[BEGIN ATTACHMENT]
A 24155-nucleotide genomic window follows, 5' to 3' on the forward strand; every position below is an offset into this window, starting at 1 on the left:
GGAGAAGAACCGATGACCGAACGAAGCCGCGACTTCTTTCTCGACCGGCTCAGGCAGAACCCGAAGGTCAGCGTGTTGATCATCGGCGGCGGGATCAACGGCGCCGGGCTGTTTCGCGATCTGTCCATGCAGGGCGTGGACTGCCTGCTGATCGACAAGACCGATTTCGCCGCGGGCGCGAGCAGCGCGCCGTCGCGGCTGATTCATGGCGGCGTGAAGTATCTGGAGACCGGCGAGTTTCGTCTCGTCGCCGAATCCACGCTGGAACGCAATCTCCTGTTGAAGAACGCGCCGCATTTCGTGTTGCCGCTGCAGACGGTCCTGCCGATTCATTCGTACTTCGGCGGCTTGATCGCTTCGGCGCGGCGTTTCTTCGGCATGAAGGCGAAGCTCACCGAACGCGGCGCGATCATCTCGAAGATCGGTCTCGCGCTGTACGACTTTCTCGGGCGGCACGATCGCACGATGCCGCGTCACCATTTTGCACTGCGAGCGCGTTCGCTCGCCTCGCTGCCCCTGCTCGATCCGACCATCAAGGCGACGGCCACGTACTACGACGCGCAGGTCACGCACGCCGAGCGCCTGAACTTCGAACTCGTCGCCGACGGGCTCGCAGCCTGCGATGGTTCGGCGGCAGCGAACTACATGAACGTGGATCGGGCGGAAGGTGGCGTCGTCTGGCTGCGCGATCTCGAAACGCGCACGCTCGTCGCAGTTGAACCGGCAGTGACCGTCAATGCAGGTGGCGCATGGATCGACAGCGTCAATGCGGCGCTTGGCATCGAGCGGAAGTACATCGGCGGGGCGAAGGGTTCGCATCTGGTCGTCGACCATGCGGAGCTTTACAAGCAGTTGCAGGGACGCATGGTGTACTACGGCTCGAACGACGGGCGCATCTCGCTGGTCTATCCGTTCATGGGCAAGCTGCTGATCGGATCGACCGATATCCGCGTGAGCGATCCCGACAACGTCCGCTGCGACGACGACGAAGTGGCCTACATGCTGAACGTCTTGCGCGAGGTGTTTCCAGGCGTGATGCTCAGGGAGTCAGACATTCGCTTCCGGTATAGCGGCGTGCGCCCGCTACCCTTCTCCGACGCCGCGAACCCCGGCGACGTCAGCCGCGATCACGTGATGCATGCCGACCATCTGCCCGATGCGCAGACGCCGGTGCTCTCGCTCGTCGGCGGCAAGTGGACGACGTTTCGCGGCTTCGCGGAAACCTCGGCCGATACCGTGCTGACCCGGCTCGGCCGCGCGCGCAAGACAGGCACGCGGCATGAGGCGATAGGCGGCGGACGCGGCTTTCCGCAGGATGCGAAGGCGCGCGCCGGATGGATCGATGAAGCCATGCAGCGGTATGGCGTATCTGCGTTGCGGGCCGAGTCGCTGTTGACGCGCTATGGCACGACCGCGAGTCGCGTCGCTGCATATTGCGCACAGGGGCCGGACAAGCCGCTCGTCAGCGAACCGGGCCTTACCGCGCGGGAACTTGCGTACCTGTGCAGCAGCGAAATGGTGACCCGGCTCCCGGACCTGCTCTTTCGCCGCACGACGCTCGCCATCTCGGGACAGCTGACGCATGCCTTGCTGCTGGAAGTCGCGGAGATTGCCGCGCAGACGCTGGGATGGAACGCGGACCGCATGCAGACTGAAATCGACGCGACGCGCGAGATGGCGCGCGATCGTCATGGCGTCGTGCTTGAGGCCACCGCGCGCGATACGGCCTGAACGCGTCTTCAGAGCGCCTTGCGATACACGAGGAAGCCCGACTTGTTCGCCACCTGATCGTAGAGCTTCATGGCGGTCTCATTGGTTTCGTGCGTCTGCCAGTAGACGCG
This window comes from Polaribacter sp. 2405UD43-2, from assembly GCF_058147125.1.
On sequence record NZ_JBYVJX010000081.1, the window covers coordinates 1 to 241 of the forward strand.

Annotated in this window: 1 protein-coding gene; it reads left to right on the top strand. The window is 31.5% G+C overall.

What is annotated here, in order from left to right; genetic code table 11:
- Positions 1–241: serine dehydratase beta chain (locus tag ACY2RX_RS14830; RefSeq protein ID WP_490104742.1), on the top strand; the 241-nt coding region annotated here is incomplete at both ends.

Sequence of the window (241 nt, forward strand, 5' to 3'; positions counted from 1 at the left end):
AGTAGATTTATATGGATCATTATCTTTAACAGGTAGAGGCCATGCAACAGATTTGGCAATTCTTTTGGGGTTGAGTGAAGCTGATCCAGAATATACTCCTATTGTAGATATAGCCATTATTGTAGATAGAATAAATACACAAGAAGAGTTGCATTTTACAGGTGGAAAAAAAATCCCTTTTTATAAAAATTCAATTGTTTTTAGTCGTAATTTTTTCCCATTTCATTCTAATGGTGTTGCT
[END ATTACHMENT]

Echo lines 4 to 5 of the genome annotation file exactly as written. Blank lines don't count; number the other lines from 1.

On sequence record NZ_JBYVJX010000081.1, the window covers coordinates 1 to 241 of the forward strand.

Annotated in this window: 1 protein-coding gene; it reads left to right on the top strand. The window is 31.5% G+C overall.